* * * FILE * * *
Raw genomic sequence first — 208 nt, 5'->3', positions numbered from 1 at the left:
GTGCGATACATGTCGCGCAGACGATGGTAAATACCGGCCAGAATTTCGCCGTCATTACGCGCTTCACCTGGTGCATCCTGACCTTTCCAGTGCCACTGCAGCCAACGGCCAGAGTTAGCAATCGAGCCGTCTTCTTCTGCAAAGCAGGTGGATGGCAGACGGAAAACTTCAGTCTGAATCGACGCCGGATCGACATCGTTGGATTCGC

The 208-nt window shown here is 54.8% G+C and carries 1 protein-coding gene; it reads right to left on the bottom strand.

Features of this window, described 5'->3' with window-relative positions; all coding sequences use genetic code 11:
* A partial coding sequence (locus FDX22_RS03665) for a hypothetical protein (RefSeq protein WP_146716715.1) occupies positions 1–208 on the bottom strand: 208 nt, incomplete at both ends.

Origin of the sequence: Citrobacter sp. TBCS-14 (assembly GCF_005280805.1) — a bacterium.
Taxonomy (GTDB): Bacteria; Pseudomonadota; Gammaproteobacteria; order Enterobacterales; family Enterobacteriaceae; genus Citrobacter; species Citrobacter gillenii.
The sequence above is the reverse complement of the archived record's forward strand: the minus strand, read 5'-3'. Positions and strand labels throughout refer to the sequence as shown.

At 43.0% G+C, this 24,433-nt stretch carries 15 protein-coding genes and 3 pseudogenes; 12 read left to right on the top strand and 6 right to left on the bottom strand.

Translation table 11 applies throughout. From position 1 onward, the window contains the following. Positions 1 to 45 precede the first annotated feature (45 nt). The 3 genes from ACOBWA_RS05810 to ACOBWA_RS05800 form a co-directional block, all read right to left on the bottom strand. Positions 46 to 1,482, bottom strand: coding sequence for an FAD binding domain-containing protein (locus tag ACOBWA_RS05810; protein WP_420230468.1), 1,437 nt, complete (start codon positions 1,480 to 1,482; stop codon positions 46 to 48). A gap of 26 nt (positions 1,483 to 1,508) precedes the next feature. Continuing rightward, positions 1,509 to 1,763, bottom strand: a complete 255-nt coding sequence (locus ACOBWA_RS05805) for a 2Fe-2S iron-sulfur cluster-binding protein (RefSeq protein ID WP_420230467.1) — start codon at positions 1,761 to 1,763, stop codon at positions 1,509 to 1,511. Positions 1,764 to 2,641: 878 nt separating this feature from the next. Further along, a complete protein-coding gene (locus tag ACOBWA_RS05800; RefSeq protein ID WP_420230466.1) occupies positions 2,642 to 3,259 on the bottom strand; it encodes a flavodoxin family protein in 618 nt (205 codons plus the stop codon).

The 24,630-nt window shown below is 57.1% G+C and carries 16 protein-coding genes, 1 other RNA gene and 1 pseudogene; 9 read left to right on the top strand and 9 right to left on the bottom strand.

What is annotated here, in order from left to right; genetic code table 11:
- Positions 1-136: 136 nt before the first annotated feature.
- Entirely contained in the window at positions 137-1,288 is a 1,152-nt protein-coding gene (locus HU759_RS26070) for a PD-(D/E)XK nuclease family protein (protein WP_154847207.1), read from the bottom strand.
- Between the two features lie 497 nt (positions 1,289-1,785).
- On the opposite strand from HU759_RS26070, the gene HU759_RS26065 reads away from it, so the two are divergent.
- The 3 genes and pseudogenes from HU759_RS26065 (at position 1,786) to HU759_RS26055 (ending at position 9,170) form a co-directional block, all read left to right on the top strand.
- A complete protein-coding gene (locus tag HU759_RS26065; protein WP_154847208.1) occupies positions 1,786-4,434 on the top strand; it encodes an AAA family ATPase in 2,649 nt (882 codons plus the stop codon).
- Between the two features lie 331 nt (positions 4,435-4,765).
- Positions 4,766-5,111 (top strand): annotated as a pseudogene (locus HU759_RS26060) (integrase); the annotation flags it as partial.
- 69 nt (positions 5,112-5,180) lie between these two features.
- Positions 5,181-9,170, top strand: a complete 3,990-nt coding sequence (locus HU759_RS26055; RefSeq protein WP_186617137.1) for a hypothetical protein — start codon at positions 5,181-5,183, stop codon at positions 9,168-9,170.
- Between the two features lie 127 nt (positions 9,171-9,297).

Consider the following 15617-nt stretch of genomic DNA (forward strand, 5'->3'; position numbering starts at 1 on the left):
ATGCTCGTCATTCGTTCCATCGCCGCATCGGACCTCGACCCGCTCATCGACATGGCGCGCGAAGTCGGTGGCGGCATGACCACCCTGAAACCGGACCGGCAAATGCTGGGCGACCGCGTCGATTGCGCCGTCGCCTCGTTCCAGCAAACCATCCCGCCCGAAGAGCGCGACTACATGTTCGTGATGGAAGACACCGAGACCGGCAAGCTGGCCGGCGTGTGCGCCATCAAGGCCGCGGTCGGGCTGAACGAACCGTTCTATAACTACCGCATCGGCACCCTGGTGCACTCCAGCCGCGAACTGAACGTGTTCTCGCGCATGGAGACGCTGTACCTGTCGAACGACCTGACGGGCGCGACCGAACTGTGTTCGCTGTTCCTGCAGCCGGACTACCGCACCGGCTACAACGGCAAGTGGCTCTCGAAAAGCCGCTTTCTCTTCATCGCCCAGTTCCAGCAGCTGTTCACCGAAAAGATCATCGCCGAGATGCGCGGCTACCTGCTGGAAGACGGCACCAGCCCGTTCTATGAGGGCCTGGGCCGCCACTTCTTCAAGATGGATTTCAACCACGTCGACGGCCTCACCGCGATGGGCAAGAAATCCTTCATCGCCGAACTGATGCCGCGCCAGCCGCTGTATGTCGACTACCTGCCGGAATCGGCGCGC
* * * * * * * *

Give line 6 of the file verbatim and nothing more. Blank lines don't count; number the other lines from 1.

Origin of the sequence: Citrobacter sp. TBCS-14 (assembly GCF_005280805.1) — a bacterium.